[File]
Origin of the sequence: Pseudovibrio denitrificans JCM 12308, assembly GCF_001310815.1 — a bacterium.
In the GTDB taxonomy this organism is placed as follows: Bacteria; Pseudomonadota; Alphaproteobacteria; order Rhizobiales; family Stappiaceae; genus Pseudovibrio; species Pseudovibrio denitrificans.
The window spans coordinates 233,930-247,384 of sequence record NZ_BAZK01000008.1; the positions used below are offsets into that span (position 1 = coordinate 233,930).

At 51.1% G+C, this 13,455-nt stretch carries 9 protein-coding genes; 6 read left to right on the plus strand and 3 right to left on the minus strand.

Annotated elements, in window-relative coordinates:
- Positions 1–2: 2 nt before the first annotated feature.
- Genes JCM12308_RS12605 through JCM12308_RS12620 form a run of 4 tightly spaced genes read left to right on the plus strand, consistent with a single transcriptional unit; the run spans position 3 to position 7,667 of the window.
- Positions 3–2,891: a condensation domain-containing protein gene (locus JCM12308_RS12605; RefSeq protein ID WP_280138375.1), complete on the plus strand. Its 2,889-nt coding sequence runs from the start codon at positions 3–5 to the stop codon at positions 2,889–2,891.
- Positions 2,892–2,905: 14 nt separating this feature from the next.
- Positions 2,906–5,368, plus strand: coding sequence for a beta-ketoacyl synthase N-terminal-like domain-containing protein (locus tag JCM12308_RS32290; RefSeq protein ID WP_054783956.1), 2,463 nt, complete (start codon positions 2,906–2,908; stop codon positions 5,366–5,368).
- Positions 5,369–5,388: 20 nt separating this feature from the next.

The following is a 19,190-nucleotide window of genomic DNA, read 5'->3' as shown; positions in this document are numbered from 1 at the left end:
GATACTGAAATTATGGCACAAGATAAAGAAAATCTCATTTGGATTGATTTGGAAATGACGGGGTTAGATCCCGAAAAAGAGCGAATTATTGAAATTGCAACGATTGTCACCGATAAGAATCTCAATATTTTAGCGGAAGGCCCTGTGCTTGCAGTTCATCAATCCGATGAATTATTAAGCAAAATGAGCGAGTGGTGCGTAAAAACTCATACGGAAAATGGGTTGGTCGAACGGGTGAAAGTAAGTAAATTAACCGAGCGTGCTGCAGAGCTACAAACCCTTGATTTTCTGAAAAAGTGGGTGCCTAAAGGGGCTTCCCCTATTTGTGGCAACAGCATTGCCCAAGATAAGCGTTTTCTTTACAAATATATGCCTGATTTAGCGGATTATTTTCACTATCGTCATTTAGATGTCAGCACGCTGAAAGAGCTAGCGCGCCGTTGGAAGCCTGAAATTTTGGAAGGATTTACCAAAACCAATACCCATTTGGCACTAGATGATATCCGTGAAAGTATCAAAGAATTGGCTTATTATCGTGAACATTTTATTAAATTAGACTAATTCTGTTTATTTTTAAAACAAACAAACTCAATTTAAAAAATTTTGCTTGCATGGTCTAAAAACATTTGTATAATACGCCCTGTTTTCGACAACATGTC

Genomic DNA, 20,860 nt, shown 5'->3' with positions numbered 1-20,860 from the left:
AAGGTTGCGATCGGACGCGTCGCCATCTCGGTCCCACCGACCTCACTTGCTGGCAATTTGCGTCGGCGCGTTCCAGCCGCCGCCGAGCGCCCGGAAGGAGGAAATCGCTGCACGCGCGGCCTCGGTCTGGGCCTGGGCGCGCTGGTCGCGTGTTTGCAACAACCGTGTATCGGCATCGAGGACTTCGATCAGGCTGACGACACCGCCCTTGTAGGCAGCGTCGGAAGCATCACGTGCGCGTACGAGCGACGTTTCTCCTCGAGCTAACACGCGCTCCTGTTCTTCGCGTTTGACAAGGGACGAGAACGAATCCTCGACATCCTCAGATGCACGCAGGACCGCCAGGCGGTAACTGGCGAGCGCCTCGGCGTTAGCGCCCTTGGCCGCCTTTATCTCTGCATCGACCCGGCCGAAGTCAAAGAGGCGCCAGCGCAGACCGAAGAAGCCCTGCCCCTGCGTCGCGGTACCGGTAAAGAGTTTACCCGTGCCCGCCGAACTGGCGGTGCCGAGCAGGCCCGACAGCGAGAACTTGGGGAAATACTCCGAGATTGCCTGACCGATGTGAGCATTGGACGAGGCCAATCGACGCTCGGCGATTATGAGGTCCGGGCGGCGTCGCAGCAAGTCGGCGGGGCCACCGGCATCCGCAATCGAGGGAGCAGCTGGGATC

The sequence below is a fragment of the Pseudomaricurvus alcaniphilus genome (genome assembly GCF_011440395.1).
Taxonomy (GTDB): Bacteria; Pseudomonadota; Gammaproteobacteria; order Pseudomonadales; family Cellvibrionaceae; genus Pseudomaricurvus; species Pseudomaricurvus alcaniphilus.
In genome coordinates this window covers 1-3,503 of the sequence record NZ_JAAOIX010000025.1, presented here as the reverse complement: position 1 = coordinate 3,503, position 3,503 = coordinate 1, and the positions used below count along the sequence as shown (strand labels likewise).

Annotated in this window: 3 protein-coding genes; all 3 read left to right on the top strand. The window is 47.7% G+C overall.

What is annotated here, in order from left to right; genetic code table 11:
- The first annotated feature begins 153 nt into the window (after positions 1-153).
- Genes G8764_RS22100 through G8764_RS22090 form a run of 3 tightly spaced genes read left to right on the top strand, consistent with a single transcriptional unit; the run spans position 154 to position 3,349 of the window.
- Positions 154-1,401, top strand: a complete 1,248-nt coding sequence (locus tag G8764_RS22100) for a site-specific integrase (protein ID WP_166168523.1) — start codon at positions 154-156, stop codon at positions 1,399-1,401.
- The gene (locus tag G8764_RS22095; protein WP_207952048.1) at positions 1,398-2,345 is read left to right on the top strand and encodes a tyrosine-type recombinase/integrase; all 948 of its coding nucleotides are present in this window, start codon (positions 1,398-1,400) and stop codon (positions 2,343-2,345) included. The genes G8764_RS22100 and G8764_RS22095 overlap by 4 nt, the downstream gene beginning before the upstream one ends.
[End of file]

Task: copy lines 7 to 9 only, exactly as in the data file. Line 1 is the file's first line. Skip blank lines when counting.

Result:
- Genes JCM12308_RS12605 through JCM12308_RS12620 form a run of 4 tightly spaced genes read left to right on the plus strand, consistent with a single transcriptional unit; the run spans position 3 to position 7,667 of the window.
- Positions 3–2,891: a condensation domain-containing protein gene (locus JCM12308_RS12605; RefSeq protein ID WP_280138375.1), complete on the plus strand. Its 2,889-nt coding sequence runs from the start codon at positions 3–5 to the stop codon at positions 2,889–2,891.
- Positions 2,892–2,905: 14 nt separating this feature from the next.